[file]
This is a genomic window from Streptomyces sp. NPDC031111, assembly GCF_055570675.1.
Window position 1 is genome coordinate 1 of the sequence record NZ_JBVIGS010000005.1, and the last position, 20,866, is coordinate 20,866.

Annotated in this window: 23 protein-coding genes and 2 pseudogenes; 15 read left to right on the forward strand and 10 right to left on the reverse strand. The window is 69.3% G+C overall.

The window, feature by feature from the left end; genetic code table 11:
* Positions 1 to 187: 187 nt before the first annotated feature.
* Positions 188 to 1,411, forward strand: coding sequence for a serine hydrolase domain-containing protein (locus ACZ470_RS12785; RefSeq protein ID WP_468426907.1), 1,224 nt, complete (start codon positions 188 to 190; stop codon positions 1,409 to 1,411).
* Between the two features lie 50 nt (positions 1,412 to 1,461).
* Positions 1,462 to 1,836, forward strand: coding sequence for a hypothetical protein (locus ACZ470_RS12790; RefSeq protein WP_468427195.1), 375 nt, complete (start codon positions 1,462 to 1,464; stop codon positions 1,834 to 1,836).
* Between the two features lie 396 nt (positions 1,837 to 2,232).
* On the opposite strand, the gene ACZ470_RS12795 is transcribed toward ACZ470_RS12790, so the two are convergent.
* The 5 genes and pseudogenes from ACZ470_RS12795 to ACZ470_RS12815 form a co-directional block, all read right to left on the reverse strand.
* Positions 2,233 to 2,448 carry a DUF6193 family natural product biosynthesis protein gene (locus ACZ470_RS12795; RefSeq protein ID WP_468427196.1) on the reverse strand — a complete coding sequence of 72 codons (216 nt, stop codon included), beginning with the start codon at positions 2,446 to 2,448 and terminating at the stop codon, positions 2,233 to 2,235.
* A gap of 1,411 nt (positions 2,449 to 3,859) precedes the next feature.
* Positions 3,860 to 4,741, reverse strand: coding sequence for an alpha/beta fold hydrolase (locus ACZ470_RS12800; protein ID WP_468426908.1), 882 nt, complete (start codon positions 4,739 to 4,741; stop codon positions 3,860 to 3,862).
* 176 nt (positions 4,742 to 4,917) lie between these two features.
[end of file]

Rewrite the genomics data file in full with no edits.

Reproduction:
This is a genomic window from Streptomyces sp. NPDC031111, assembly GCF_055570675.1.
Window position 1 is genome coordinate 1 of the sequence record NZ_JBVIGS010000005.1, and the last position, 20,866, is coordinate 20,866.

Annotated in this window: 23 protein-coding genes and 2 pseudogenes; 15 read left to right on the forward strand and 10 right to left on the reverse strand. The window is 69.3% G+C overall.

The window, feature by feature from the left end; genetic code table 11:
* Positions 1 to 187: 187 nt before the first annotated feature.
* Positions 188 to 1,411, forward strand: coding sequence for a serine hydrolase domain-containing protein (locus ACZ470_RS12785; RefSeq protein ID WP_468426907.1), 1,224 nt, complete (start codon positions 188 to 190; stop codon positions 1,409 to 1,411).
* Between the two features lie 50 nt (positions 1,412 to 1,461).
* Positions 1,462 to 1,836, forward strand: coding sequence for a hypothetical protein (locus ACZ470_RS12790; RefSeq protein WP_468427195.1), 375 nt, complete (start codon positions 1,462 to 1,464; stop codon positions 1,834 to 1,836).
* Between the two features lie 396 nt (positions 1,837 to 2,232).
* On the opposite strand, the gene ACZ470_RS12795 is transcribed toward ACZ470_RS12790, so the two are convergent.
* The 5 genes and pseudogenes from ACZ470_RS12795 to ACZ470_RS12815 form a co-directional block, all read right to left on the reverse strand.
* Positions 2,233 to 2,448 carry a DUF6193 family natural product biosynthesis protein gene (locus ACZ470_RS12795; RefSeq protein ID WP_468427196.1) on the reverse strand — a complete coding sequence of 72 codons (216 nt, stop codon included), beginning with the start codon at positions 2,446 to 2,448 and terminating at the stop codon, positions 2,233 to 2,235.
* A gap of 1,411 nt (positions 2,449 to 3,859) precedes the next feature.
* Positions 3,860 to 4,741, reverse strand: coding sequence for an alpha/beta fold hydrolase (locus ACZ470_RS12800; protein ID WP_468426908.1), 882 nt, complete (start codon positions 4,739 to 4,741; stop codon positions 3,860 to 3,862).
* 176 nt (positions 4,742 to 4,917) lie between these two features.